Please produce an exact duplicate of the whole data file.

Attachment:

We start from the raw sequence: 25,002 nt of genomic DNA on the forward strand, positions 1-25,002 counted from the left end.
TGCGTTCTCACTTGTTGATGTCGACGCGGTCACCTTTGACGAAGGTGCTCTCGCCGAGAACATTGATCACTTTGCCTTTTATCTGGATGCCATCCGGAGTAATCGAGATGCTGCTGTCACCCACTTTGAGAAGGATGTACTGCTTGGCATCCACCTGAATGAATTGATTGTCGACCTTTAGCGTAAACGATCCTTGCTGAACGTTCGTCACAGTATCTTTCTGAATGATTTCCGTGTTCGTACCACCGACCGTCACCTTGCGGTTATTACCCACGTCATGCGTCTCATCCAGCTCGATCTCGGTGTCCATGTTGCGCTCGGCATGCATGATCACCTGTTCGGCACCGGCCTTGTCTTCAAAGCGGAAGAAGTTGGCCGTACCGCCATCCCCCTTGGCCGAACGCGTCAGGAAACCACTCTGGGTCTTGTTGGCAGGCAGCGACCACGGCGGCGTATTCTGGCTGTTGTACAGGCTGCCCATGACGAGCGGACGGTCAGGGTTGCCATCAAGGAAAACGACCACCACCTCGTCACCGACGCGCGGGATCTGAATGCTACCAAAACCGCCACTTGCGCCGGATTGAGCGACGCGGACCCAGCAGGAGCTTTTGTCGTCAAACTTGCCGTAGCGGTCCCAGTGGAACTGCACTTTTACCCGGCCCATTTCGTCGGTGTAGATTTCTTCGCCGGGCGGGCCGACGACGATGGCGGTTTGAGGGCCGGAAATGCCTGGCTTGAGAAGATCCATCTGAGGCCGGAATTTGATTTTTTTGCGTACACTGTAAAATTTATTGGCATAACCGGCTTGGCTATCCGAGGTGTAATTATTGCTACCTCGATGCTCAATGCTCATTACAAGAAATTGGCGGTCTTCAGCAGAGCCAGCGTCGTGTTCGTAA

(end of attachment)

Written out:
We start from the raw sequence: 25,002 nt of genomic DNA on the forward strand, positions 1-25,002 counted from the left end.
TGCGTTCTCACTTGTTGATGTCGACGCGGTCACCTTTGACGAAGGTGCTCTCGCCGAGAACATTGATCACTTTGCCTTTTATCTGGATGCCATCCGGAGTAATCGAGATGCTGCTGTCACCCACTTTGAGAAGGATGTACTGCTTGGCATCCACCTGAATGAATTGATTGTCGACCTTTAGCGTAAACGATCCTTGCTGAACGTTCGTCACAGTATCTTTCTGAATGATTTCCGTGTTCGTACCACCGACCGTCACCTTGCGGTTATTACCCACGTCATGCGTCTCATCCAGCTCGATCTCGGTGTCCATGTTGCGCTCGGCATGCATGATCACCTGTTCGGCACCGGCCTTGTCTTCAAAGCGGAAGAAGTTGGCCGTACCGCCATCCCCCTTGGCCGAACGCGTCAGGAAACCACTCTGGGTCTTGTTGGCAGGCAGCGACCACGGCGGCGTATTCTGGCTGTTGTACAGGCTGCCCATGACGAGCGGACGGTCAGGGTTGCCATCAAGGAAAACGACCACCACCTCGTCACCGACGCGCGGGATCTGAATGCTACCAAAACCGCCACTTGCGCCGGATTGAGCGACGCGGACCCAGCAGGAGCTTTTGTCGTCAAACTTGCCGTAGCGGTCCCAGTGGAACTGCACTTTTACCCGGCCCATTTCGTCGGTGTAGATTTCTTCGCCGGGCGGGCCGACGACGATGGCGGTTTGAGGGCCGGAAATGCCTGGCTTGAGAAGATCCATCTGAGGCCGGAATTTGATTTTTTTGCGTACACTGTAAAATTTATTGGCATAACCGGCTTGGCTATCCGAGGTGTAATTATTGCTACCTCGATGCTCAATGCTCATTACAAGAAATTGGCGGTCTTCAGCAGAGCCAGCGTCGTGTTCGTAA